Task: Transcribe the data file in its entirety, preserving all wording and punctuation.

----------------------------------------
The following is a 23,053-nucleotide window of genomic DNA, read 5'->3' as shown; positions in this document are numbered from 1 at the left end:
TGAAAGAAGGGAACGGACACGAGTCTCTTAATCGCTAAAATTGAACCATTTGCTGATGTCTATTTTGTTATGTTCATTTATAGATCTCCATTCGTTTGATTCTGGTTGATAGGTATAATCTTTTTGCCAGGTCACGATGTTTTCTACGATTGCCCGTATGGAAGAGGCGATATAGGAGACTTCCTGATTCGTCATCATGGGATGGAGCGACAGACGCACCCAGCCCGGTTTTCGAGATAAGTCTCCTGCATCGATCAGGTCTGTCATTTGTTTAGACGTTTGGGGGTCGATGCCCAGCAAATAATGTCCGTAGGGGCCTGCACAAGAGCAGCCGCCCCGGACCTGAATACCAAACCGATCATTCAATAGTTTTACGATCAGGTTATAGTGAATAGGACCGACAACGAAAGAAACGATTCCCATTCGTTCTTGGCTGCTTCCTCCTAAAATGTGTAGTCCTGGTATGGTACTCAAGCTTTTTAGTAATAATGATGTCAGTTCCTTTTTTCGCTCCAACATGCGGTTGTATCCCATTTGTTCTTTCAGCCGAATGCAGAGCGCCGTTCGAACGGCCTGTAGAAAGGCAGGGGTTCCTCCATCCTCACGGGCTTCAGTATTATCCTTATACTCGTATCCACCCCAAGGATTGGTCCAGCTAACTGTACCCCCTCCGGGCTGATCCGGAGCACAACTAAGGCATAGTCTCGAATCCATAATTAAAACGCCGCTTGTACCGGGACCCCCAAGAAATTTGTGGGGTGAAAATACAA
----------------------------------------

The following is a 23,053-nucleotide window of genomic DNA, read 5'->3' as shown; positions in this document are numbered from 1 at the left end:
TGAAAGAAGGGAACGGACACGAGTCTCTTAATCGCTAAAATTGAACCATTTGCTGATGTCTATTTTGTTATGTTCATTTATAGATCTCCATTCGTTTGATTCTGGTTGATAGGTATAATCTTTTTGCCAGGTCACGATGTTTTCTACGATTGCCCGTATGGAAGAGGCGATATAGGAGACTTCCTGATTCGTCATCATGGGATGGAGCGACAGACGCACCCAGCCCGGTTTTCGAGATAAGTCTCCTGCATCGATCAGGTCTGTCATTTGTTTAGACGTTTGGGGGTCGATGCCCAGCAAATAATGTCCGTAGGGGCCTGCACAAGAGCAGCCGCCCCGGACCTGAATACCAAACCGATCATTCAATAGTTTTACGATCAGGTTATAGTGAATAGGACCGACAACGAAAGAAACGATTCCCATTCGTTCTTGGCTGCTTCCTCCTAAAATGTGTAGTCCTGGTATGGTACTCAAGCTTTTTAGTAATAATGATGTCAGTTCCTTTTTTCGCTCCAACATGCGGTTGTATCCCATTTGTTCTTTCAGCCGAATGCAGAGCGCCGTTCGAACGGCCTGTAGAAAGGCAGGGGTTCCTCCATCCTCACGGGCTTCAGTATTATCCTTATACTCGTATCCACCCCAAGGATTGGTCCAGCTAACTGTACCCCCTCCGGGCTGATCCGGAGCACAACTAAGGCATAGTCTCGAATCCATAATTAAAACGCCGCTTGTACCGGGACCCCCAAGAAATTTGTGGGGTGAAAATACAA